Right outside Rosenbad, the prime minister's chancery in central Stockholm, sits this homeless woman with the face of a fox, huddled in a blanket, with a baby animal, perhaps a fox cub, perhaps a teddy bear, in her lap.
The sculpture, a permanent installation on the granite sidewalk, is from artist Laura Ford's series Rag and Bone. In 2009, the city's newspaper by and for homeless people, known as Situation Sthlm, conducted a poll on where to put the statue; the winning location was this very public and political site.
The fox also has a single boot in her lap, into which passers by frequently drop euros. People who are uncertain about dontating to living, breathing homeless people somehow feel that leaving money for a bronze fox is a good thing to do. That's the world we live in.
"I went hiking one morning at about 5 am and found this boat," Ted told his Facebook buds, referring to a morning last month when he was in Dingle, a town on the far southwestern coast of Ireland.
"I wanted to sneak it out for a ride soooo much," Ted continued. "But somehow, I managed to refrain from stealing the boat. Sadly."
That was the short story. Recently, we learned the long story–which is really only a little bit longer–during a recent conversation with our traveler, now home again in Tedland, West Virginia.
Of course he wasn't going to steal the boat; the idea was just to borrow it. And it wasn't locked. It was just tied up with so many ropes, so many knots, big knots, tight knots, and it was five in the morning, way too early to be fussing with lots and lots of tightly tied knots.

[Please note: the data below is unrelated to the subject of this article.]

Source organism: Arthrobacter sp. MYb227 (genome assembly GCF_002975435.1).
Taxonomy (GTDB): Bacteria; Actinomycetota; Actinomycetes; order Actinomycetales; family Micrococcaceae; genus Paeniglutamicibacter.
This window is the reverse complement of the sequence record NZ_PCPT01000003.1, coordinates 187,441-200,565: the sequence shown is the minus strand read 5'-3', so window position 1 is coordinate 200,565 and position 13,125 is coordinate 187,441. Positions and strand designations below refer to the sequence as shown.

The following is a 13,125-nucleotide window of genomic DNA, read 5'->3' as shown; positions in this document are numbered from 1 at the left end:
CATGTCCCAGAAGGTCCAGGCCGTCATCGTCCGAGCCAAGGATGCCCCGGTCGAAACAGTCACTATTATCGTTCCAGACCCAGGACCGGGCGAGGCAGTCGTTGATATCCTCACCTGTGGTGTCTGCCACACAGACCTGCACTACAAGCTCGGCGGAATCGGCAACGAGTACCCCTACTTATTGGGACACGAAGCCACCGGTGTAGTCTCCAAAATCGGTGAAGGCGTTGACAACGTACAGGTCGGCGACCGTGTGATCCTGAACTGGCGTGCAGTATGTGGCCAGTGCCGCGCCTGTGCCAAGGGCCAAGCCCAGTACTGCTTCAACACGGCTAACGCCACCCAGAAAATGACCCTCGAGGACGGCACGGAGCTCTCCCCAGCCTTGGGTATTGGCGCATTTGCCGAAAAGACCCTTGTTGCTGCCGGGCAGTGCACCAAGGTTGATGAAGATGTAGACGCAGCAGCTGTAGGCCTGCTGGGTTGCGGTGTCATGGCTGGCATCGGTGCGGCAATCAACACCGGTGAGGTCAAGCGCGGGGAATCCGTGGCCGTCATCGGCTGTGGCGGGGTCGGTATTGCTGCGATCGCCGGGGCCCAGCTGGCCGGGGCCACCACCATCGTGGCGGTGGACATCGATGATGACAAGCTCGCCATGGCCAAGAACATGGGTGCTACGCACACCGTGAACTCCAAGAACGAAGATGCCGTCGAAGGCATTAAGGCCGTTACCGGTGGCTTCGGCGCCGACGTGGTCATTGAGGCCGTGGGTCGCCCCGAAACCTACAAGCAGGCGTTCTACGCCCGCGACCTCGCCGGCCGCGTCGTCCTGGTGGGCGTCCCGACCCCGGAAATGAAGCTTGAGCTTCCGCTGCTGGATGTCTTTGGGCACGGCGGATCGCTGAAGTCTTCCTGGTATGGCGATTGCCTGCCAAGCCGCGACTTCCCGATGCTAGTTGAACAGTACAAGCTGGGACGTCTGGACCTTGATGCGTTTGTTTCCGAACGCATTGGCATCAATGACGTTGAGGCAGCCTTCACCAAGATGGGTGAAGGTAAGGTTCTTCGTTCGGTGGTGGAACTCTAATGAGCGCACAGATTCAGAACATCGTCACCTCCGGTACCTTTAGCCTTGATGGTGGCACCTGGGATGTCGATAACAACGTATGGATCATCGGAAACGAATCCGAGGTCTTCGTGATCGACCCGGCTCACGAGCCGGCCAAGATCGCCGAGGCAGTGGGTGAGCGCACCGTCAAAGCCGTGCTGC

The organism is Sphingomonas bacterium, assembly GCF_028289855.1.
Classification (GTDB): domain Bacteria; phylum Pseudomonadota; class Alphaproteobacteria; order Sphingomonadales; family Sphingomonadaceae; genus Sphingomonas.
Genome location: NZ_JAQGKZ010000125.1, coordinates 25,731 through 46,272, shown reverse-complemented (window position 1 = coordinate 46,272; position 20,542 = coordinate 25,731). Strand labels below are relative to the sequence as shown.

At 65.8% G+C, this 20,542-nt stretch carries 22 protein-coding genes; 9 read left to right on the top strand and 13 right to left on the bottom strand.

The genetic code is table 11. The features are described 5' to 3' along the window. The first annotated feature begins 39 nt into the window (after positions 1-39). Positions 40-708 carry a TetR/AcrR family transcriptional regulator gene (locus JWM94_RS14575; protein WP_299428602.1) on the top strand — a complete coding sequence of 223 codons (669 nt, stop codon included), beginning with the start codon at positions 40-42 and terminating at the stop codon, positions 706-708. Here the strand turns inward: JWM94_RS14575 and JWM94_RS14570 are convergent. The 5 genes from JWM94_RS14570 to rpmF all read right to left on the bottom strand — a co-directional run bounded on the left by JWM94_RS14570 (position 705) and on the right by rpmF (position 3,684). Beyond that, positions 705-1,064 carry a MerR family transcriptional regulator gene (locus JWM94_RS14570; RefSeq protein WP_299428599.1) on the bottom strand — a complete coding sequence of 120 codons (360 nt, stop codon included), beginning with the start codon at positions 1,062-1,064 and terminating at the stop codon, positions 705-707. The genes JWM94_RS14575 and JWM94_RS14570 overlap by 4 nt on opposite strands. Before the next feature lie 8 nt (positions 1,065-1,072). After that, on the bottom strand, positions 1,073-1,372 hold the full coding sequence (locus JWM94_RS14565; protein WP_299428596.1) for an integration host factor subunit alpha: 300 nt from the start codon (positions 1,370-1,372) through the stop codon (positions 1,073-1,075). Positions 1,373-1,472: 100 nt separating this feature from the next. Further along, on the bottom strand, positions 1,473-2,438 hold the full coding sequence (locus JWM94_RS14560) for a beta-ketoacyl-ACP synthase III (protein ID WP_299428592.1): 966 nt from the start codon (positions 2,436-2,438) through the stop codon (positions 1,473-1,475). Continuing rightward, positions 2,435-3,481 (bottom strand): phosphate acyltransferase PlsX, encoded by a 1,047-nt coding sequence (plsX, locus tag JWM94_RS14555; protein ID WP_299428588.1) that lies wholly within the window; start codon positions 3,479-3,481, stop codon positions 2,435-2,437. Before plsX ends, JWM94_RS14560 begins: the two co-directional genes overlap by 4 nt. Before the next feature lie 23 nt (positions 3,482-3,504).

In other words, sadly, Ted was too lazy (hungover?) to take the boat. So he kept on walking.
Retreating glaciers some ten thousand years ago left behind vast stretches of land scraped bare of trees, initially supporting only grasses and other low-lying scrub, in a climate generally so humid that grassland would normally yield to forest. Much of this post-glacial prairieland did revert to forest, but by burning off the old growth every spring, Native peoples prevented tree seedlings from taking root and thus maintained many thousands of acres as grassland for grazing their horses and other livestock.
However, the prairies of Western Washington were the first land grabbed by invading Europeans; lacking tree cover, they were ready-made for cropland and pasture. Farms and cities grew. The ancient practice of annual burns was abandoned, and big trees were soon thriving.
Only a few tiny remnants of these prairies remain, grassy islands in a sea of trees, and they are ecologically degraded now to varying extents. Much of the remaining acreage is entrusted to the Center for Natural Lands Management, a nonprofit that attempts to restore and preserve the South Sound prairies. Annual burning regimes have been reinstated.
Above is a bit of the grass in Glacial Heritage Preserve, a prairie in Thurston County, Washington, that is open to the public only on volunteer work days.
An old skyscraper, the Art Deco Suburban Station building from 1930, peeks out at left from behind Philadelphia's newest and tallest skyscraper, the Comcast Center, completed in 2008. Reflected in the angled blue glass of the Concast tower are the upper floors of the Mellon Bank Center across the street.
Behind the 'scrapers is lots and lots of city sprawling into the night across the Delaware Valley.
Comcast is currently building itself a newer and even taller tower, which is rising off to the right of the buildings seen here. The lower floors will be occupied by Comcast and Telemundo, and the upper floors will be rooms with a view in a Four Seasons Hotel.